The post goes on to list the positions and programs that may be cut if the levy were to fail and also threatens higher fees for athletics and clubs, larger class sizes, and more workload for additional staff.
This is another manipulative tactic that many districts use to pass their levies: holding students hostage. Just as the federal government threatens to close Mt. Rushmore when the debt ceiling is not raised, districts threaten the elimination of popular programs if the levy fails.
Coeur d'Alene Schools took a similar approach by creating a website to promote their $25 million supplemental levy. The site features a section titled "What's At Stake?" listing the employees whose jobs are at risk if the levy doesn't pass.
We previously reported on a troubling incident involving a text message sent by the principal of Dalton Elementary, castigating staff for not voting in the March levy and using public voter data to intimidate them into voting in May.
When threats and intimidation don’t do the job, then perhaps misleading voters will. Just this week, a new political action committee (PAC) called “Yes For West Ada” sent messages to thousands of voters that said:
As we’ve been out sharing our “Yes For West Ada” levy message, there seems to be some confusion about the levy’s impact on taxes.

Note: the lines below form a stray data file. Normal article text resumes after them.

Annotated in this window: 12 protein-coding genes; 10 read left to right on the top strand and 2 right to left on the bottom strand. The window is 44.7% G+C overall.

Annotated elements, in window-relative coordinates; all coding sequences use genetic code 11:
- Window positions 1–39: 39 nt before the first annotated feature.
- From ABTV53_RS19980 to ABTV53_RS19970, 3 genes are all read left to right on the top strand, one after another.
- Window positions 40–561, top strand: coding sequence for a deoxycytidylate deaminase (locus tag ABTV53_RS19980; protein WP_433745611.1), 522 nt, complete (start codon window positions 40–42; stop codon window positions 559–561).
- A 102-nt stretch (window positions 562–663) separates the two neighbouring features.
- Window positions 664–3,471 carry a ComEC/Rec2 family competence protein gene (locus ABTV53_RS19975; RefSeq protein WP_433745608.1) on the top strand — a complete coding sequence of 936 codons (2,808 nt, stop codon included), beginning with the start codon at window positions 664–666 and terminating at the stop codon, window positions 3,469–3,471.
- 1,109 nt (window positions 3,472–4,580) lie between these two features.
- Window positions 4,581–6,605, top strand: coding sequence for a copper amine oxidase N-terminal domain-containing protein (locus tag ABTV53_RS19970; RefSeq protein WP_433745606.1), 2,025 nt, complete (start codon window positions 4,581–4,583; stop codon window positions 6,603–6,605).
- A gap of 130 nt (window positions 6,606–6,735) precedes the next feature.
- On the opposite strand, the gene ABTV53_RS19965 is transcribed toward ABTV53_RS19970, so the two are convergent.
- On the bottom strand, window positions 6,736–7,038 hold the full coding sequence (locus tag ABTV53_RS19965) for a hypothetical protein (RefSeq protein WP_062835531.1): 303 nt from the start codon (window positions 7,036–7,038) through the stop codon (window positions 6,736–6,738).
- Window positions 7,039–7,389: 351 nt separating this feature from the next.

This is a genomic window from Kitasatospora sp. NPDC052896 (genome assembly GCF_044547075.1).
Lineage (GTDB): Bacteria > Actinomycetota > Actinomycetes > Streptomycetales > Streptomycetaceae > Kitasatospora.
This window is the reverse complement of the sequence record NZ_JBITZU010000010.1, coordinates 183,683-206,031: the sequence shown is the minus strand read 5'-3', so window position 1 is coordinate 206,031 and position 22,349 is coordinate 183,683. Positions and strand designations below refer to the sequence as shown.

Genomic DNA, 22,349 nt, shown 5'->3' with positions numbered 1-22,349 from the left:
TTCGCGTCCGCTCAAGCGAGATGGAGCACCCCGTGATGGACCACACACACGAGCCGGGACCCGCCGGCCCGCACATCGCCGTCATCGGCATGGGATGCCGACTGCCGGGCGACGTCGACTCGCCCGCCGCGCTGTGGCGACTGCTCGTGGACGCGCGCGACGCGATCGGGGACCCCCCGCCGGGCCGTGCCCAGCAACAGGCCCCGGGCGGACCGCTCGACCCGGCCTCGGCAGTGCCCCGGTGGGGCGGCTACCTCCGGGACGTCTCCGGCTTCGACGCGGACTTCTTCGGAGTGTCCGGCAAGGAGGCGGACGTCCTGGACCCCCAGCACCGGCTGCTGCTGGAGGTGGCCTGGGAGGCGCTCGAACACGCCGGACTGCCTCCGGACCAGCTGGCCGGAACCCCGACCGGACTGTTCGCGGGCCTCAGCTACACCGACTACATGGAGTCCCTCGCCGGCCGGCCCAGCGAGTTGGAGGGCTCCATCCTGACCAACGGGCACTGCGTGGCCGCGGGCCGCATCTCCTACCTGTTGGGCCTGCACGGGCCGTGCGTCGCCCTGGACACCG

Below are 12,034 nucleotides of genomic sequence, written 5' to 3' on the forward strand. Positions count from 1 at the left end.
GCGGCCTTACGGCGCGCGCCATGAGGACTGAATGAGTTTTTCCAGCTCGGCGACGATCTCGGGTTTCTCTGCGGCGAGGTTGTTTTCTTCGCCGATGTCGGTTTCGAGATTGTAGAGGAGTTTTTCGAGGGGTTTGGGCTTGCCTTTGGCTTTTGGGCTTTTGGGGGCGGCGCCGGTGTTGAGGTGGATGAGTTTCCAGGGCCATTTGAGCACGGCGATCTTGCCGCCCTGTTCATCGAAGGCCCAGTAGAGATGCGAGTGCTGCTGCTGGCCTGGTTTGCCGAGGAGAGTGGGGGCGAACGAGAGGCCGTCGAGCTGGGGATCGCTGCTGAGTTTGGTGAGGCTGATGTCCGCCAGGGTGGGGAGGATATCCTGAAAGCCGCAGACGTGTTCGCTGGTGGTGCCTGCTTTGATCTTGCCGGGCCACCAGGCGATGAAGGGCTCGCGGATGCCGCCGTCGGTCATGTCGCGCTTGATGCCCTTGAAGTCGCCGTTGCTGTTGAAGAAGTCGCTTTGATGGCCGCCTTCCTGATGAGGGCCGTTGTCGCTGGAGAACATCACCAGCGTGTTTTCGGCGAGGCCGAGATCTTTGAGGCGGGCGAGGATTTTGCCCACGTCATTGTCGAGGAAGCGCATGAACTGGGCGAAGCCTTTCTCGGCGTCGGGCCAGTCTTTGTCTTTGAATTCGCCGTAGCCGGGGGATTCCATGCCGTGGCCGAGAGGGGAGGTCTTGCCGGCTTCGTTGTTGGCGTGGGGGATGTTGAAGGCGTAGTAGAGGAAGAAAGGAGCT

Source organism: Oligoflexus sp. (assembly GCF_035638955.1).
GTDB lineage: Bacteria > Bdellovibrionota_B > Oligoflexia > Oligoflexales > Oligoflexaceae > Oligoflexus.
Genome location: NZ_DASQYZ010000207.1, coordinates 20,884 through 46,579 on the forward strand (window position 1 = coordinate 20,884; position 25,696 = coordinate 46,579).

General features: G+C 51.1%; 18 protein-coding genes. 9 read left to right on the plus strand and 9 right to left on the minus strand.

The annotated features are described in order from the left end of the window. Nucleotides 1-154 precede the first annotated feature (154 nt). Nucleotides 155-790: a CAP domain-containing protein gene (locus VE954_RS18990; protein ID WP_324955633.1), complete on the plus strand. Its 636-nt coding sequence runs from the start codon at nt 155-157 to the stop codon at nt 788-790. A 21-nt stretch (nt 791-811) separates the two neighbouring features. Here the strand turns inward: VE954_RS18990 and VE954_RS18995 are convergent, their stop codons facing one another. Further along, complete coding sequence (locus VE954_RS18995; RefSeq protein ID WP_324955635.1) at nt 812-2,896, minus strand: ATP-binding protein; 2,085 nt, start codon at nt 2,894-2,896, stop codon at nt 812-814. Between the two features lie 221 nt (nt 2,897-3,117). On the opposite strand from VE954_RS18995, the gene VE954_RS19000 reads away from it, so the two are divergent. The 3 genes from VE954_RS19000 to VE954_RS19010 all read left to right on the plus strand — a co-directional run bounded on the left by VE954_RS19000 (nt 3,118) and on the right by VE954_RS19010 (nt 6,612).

Let us be clear:
If this levy passes, taxes are projected to go down steadily over the next 10 years. We’re so happy with the conservative approach West Ada has taken.Text message received 5/11/23
While technically true — the new $500 million plant levy, which would raise most homeowners’ property taxes by hundreds of dollars a year, is less than the expiring bond, this is disingenuous at best. Calling a tax hike a tax cut is more fitting for stereotypical used car salesmen than for public officials and their advocates.
Before voters commit to hundreds of dollars in annual taxes, they deserve to hear the complete story. They deserve access to transparent information regarding how much money is being spent and how it will be utilized. They deserve to be presented with alternatives to the existing system rather than facing relentless demands to fund a system that has fallen short.
Voters deserve accountability for their hard-earned money, not excuses, intimidation, and misleading campaigns.